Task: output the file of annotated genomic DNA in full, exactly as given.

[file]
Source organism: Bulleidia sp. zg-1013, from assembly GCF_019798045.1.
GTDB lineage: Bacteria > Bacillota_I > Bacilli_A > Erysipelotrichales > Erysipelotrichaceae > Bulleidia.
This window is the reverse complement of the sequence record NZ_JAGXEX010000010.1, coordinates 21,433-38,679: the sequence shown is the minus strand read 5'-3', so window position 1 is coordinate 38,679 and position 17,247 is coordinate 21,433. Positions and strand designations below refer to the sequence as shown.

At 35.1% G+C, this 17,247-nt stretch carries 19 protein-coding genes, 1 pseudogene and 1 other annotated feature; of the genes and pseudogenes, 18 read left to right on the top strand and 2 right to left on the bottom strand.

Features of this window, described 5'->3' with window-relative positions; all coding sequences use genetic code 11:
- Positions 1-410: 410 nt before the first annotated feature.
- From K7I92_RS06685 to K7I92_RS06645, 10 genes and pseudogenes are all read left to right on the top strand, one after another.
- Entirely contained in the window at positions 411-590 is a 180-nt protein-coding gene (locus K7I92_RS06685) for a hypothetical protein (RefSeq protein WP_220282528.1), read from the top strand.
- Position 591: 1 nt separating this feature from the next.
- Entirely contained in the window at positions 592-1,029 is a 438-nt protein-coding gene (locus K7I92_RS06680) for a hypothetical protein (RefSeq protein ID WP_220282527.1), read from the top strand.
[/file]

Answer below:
Source organism: Bulleidia sp. zg-1013, from assembly GCF_019798045.1.
GTDB lineage: Bacteria > Bacillota_I > Bacilli_A > Erysipelotrichales > Erysipelotrichaceae > Bulleidia.
This window is the reverse complement of the sequence record NZ_JAGXEX010000010.1, coordinates 21,433-38,679: the sequence shown is the minus strand read 5'-3', so window position 1 is coordinate 38,679 and position 17,247 is coordinate 21,433. Positions and strand designations below refer to the sequence as shown.

At 35.1% G+C, this 17,247-nt stretch carries 19 protein-coding genes, 1 pseudogene and 1 other annotated feature; of the genes and pseudogenes, 18 read left to right on the top strand and 2 right to left on the bottom strand.

Features of this window, described 5'->3' with window-relative positions; all coding sequences use genetic code 11:
- Positions 1-410: 410 nt before the first annotated feature.
- From K7I92_RS06685 to K7I92_RS06645, 10 genes and pseudogenes are all read left to right on the top strand, one after another.
- Entirely contained in the window at positions 411-590 is a 180-nt protein-coding gene (locus K7I92_RS06685) for a hypothetical protein (RefSeq protein WP_220282528.1), read from the top strand.
- Position 591: 1 nt separating this feature from the next.
- Entirely contained in the window at positions 592-1,029 is a 438-nt protein-coding gene (locus K7I92_RS06680) for a hypothetical protein (RefSeq protein ID WP_220282527.1), read from the top strand.